When it comes to long-form storytelling on the small-screen, it isn’t unusual for shows to lose their steam after multiple seasons. This is, of course, in part due to the typical 20+ episode order received by most primetime network, and the ability to stretch out a story over a long period of time. While miniseries are becoming more normal and networks (finally) welcoming 10 to 13 episode seasons, most shows are able to tighten the grasp on their stories. For Cobra Kai, the 10-episodes often worked in its favor. However, by the start of Season 4, most of the drama felt rehashed. Thankfully, Cobra Kai easily set itself up for a new story by season’s end while still offering a sense of closure to what came before.
For the past three seasons of Cobra Kai, the drama has focused on Daniel LaRusso and Johnny Lawrence. They, of course, were the stars of the Karate Kid films from the 80s, and despite thirty-years having passed, the duo are unable to let go of their differences. After coming face-to-face with LaRusso, much to his chagrin, Johnny makes it a point to bring back Cobra Kai and teach kids to be “badass.” It’s a plot point that worked for the first few seasons, however, after four seasons, it does become a bit stale – especially with the continual sliminess of Kreese. The re-introduction of Terry Silver, however, makes it so Cobra Kai is able to start anew, in a sense.
After attacking a Cobra Kai “student” – and the term student is used lightly here as Stingray is an adult – Terry begins crafting a plan to overthrow Kreese and make Cobra Kai his own. Does it sound familiar? Yes, because Kreese managed to steal back Cobra Kai from Johnny after Season 2. The difference here, however, is that Kreese was finally on the verge of character development at the end of Season 4. There was a sense he was finally beginning to comprehend everything Johnny had been desperately trying to tell him, only to find himself behind bars due to Terry. As it turns out, Terry worked out a plan with Stingray, ensuring him he’ll become a Cobra Kai if he tells the police it was Kreese that put him in the hospital – not Silver. It’s a huge turning point for the series as it impacts numerous characters moving forward.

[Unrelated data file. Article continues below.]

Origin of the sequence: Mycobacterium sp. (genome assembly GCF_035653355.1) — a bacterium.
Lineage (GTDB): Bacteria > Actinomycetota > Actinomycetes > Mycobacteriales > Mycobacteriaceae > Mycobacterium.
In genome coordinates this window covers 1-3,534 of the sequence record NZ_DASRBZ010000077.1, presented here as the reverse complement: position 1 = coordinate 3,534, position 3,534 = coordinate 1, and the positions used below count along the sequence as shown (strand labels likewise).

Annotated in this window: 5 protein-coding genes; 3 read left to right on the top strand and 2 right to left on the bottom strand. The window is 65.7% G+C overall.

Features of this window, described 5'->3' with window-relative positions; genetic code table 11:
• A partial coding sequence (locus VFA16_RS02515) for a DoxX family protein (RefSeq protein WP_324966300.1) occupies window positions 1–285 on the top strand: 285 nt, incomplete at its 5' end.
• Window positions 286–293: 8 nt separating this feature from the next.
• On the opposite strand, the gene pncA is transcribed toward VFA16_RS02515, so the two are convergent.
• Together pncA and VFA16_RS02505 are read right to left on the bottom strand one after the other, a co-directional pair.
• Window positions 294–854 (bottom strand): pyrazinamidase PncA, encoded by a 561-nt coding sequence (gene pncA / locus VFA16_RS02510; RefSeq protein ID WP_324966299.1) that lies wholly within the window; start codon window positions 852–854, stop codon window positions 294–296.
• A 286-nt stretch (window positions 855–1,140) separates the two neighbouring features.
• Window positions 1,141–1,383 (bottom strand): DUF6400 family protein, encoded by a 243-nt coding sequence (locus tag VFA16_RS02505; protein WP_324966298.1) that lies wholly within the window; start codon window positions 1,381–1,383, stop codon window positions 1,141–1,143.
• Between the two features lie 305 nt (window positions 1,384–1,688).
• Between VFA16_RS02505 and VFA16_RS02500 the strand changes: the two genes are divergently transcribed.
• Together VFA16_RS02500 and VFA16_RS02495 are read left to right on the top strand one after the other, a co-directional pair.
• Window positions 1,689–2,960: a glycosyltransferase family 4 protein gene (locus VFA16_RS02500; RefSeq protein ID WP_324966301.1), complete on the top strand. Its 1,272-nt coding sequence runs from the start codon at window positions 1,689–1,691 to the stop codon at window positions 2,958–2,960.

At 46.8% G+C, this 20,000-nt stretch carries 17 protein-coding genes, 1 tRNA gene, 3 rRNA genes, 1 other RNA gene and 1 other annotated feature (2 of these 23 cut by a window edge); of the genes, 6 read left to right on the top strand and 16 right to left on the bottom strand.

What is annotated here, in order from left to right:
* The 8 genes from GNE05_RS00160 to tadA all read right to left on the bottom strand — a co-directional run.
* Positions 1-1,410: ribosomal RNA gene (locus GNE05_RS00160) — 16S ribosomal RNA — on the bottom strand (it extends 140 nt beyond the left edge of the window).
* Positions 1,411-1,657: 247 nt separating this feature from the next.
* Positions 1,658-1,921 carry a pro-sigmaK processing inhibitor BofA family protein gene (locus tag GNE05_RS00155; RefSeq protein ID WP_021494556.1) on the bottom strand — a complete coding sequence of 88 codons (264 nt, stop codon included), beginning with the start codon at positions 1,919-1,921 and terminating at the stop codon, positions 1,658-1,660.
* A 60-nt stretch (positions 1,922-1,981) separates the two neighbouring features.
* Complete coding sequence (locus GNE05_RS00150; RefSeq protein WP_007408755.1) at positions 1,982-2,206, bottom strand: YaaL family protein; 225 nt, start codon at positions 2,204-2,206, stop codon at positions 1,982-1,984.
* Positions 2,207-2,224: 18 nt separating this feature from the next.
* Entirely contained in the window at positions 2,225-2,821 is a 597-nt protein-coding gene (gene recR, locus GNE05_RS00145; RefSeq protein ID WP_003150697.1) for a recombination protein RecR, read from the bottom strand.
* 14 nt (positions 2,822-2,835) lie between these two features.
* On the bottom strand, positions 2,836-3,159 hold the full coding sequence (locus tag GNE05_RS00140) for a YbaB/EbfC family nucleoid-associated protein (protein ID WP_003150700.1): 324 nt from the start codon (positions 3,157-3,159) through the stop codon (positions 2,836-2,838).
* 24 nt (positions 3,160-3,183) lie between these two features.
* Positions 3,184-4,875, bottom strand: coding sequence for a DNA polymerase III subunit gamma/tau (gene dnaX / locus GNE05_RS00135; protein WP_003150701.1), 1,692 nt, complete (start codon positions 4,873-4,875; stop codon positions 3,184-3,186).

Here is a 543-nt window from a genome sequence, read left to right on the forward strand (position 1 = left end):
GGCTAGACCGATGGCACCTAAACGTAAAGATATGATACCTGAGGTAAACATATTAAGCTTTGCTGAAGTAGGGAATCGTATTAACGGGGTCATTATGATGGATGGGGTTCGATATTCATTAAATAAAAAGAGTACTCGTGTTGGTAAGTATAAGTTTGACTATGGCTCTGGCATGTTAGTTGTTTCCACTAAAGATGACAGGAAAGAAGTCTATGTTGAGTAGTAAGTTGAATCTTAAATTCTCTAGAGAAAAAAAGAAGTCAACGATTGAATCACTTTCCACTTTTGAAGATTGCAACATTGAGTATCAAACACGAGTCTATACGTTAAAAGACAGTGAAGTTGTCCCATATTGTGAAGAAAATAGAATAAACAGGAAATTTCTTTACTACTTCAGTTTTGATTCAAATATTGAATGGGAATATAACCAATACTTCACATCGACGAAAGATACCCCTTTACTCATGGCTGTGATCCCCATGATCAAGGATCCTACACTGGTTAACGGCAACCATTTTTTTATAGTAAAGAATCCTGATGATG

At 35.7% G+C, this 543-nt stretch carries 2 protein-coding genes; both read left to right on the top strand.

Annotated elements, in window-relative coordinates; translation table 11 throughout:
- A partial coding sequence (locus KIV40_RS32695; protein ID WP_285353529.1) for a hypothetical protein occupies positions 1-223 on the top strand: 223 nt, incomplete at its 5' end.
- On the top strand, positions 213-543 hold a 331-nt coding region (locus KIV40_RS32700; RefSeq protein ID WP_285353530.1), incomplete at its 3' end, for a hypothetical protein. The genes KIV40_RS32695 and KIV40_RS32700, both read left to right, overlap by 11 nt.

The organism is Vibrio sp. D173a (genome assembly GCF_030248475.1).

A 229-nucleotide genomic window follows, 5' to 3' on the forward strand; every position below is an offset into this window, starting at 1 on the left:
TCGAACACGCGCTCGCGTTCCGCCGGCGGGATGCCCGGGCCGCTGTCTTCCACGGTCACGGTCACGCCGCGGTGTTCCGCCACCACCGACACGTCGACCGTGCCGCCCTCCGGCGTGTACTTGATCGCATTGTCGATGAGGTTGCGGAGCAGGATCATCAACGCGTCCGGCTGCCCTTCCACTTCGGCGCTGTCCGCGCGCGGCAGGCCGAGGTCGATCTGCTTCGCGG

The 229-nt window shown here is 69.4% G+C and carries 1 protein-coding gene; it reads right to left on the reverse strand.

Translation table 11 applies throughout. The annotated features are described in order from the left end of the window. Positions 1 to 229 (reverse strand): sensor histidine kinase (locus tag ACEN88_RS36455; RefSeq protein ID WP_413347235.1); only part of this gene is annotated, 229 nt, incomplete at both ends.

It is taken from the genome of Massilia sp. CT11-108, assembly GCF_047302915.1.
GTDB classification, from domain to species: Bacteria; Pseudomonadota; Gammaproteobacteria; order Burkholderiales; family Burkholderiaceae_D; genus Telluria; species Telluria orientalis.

Sure, Johnny and LaRusso are bound to fight back against Silver, but this is no longer solely about these two characters any longer. Stingray has become so desperate to belong he’s willing to become someone else just to appear cool, while Kreese is on the verge of being more than a one-note villain as he’s thrown behind bars. More importantly, though, Silver is here to wreak havoc on Cobra Kai as a hole. He’s worse than Kreese ever was. Not only did he bribe a referee to ensure a win at the All Valley competition during Tory’s fight, but he also put a student in the hospital just to get rid of Kreese. He’s willing to go to extremes the series has not yet touched upon; Silver is the terrifying variant that the series needed moving forward.
As the series moves into its fourth season, with Season 5 having already filmed, it’s time Cobra Kai acknowledges people do grow from their mistakes. The amount of character development crafted over Season 4 is honestly impressive and makes for a promising Season 5. The best part, though, is for the first time since the series started? There’s no telling where things go from here, and the series can only be better for it.